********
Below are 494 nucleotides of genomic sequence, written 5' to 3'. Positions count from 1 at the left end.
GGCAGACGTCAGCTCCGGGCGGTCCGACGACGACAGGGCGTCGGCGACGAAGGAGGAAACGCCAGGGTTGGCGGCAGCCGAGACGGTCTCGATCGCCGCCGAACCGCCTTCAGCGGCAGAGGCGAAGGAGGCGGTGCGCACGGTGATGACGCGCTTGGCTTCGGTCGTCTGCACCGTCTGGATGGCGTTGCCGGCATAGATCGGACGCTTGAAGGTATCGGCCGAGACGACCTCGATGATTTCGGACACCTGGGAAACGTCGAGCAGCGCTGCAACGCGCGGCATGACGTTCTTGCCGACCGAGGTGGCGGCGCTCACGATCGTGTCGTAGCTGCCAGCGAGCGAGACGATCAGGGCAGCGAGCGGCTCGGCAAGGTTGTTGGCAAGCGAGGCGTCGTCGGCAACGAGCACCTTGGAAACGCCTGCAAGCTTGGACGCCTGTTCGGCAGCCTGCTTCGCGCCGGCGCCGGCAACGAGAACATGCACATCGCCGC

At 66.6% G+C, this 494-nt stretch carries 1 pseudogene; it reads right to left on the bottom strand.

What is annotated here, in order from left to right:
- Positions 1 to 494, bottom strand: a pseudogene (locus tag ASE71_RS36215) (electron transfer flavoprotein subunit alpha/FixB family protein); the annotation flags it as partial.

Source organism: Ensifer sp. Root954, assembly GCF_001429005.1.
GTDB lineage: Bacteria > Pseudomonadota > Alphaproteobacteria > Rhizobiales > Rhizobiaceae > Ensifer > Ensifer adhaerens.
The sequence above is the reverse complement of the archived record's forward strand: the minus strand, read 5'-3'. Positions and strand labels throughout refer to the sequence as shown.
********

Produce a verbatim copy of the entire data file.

Below are 494 nucleotides of genomic sequence, written 5' to 3'. Positions count from 1 at the left end.
GGCAGACGTCAGCTCCGGGCGGTCCGACGACGACAGGGCGTCGGCGACGAAGGAGGAAACGCCAGGGTTGGCGGCAGCCGAGACGGTCTCGATCGCCGCCGAACCGCCTTCAGCGGCAGAGGCGAAGGAGGCGGTGCGCACGGTGATGACGCGCTTGGCTTCGGTCGTCTGCACCGTCTGGATGGCGTTGCCGGCATAGATCGGACGCTTGAAGGTATCGGCCGAGACGACCTCGATGATTTCGGACACCTGGGAAACGTCGAGCAGCGCTGCAACGCGCGGCATGACGTTCTTGCCGACCGAGGTGGCGGCGCTCACGATCGTGTCGTAGCTGCCAGCGAGCGAGACGATCAGGGCAGCGAGCGGCTCGGCAAGGTTGTTGGCAAGCGAGGCGTCGTCGGCAACGAGCACCTTGGAAACGCCTGCAAGCTTGGACGCCTGTTCGGCAGCCTGCTTCGCGCCGGCGCCGGCAACGAGAACATGCACATCGCCGC

At 66.6% G+C, this 494-nt stretch carries 1 pseudogene; it reads right to left on the bottom strand.

What is annotated here, in order from left to right:
- Positions 1 to 494, bottom strand: a pseudogene (locus tag ASE71_RS36215) (electron transfer flavoprotein subunit alpha/FixB family protein); the annotation flags it as partial.

Source organism: Ensifer sp. Root954, assembly GCF_001429005.1.
GTDB lineage: Bacteria > Pseudomonadota > Alphaproteobacteria > Rhizobiales > Rhizobiaceae > Ensifer > Ensifer adhaerens.
The sequence above is the reverse complement of the archived record's forward strand: the minus strand, read 5'-3'. Positions and strand labels throughout refer to the sequence as shown.